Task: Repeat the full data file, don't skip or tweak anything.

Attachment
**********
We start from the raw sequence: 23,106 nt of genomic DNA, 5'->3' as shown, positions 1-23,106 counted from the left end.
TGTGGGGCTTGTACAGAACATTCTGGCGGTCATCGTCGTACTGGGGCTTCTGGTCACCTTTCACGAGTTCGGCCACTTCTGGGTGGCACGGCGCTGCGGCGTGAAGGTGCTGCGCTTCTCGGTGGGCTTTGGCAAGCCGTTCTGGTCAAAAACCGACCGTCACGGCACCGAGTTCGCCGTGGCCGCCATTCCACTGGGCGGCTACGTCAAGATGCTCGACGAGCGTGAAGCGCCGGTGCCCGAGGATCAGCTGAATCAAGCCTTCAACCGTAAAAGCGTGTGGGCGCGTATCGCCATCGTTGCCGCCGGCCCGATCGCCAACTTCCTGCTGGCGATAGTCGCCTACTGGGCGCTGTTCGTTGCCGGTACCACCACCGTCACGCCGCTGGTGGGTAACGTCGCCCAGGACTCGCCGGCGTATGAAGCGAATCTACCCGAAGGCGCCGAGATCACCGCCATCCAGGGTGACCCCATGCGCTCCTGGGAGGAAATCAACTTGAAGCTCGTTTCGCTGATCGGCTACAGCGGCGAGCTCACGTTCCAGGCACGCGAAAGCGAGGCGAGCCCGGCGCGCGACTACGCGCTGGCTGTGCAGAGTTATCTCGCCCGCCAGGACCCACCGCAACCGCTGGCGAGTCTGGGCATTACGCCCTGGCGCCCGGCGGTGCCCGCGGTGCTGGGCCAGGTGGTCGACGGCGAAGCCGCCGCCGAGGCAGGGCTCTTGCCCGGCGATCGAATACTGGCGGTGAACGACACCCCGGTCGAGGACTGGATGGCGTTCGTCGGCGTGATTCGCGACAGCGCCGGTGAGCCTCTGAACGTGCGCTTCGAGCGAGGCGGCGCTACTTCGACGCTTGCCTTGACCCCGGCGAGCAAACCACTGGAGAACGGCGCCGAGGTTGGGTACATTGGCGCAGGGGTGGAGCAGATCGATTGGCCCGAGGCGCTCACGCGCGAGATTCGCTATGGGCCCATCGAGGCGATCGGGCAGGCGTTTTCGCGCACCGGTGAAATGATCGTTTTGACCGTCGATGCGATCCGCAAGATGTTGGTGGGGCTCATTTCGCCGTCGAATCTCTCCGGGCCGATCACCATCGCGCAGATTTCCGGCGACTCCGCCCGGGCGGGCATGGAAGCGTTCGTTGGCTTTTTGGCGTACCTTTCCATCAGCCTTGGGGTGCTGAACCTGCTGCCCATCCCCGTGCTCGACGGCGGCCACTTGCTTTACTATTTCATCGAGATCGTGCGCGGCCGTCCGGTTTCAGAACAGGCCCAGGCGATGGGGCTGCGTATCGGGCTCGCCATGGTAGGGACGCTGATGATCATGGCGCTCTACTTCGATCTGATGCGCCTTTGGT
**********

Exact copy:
We start from the raw sequence: 23,106 nt of genomic DNA, 5'->3' as shown, positions 1-23,106 counted from the left end.
TGTGGGGCTTGTACAGAACATTCTGGCGGTCATCGTCGTACTGGGGCTTCTGGTCACCTTTCACGAGTTCGGCCACTTCTGGGTGGCACGGCGCTGCGGCGTGAAGGTGCTGCGCTTCTCGGTGGGCTTTGGCAAGCCGTTCTGGTCAAAAACCGACCGTCACGGCACCGAGTTCGCCGTGGCCGCCATTCCACTGGGCGGCTACGTCAAGATGCTCGACGAGCGTGAAGCGCCGGTGCCCGAGGATCAGCTGAATCAAGCCTTCAACCGTAAAAGCGTGTGGGCGCGTATCGCCATCGTTGCCGCCGGCCCGATCGCCAACTTCCTGCTGGCGATAGTCGCCTACTGGGCGCTGTTCGTTGCCGGTACCACCACCGTCACGCCGCTGGTGGGTAACGTCGCCCAGGACTCGCCGGCGTATGAAGCGAATCTACCCGAAGGCGCCGAGATCACCGCCATCCAGGGTGACCCCATGCGCTCCTGGGAGGAAATCAACTTGAAGCTCGTTTCGCTGATCGGCTACAGCGGCGAGCTCACGTTCCAGGCACGCGAAAGCGAGGCGAGCCCGGCGCGCGACTACGCGCTGGCTGTGCAGAGTTATCTCGCCCGCCAGGACCCACCGCAACCGCTGGCGAGTCTGGGCATTACGCCCTGGCGCCCGGCGGTGCCCGCGGTGCTGGGCCAGGTGGTCGACGGCGAAGCCGCCGCCGAGGCAGGGCTCTTGCCCGGCGATCGAATACTGGCGGTGAACGACACCCCGGTCGAGGACTGGATGGCGTTCGTCGGCGTGATTCGCGACAGCGCCGGTGAGCCTCTGAACGTGCGCTTCGAGCGAGGCGGCGCTACTTCGACGCTTGCCTTGACCCCGGCGAGCAAACCACTGGAGAACGGCGCCGAGGTTGGGTACATTGGCGCAGGGGTGGAGCAGATCGATTGGCCCGAGGCGCTCACGCGCGAGATTCGCTATGGGCCCATCGAGGCGATCGGGCAGGCGTTTTCGCGCACCGGTGAAATGATCGTTTTGACCGTCGATGCGATCCGCAAGATGTTGGTGGGGCTCATTTCGCCGTCGAATCTCTCCGGGCCGATCACCATCGCGCAGATTTCCGGCGACTCCGCCCGGGCGGGCATGGAAGCGTTCGTTGGCTTTTTGGCGTACCTTTCCATCAGCCTTGGGGTGCTGAACCTGCTGCCCATCCCCGTGCTCGACGGCGGCCACTTGCTTTACTATTTCATCGAGATCGTGCGCGGCCGTCCGGTTTCAGAACAGGCCCAGGCGATGGGGCTGCGTATCGGGCTCGCCATGGTAGGGACGCTGATGATCATGGCGCTCTACTTCGATCTGATGCGCCTTTGGT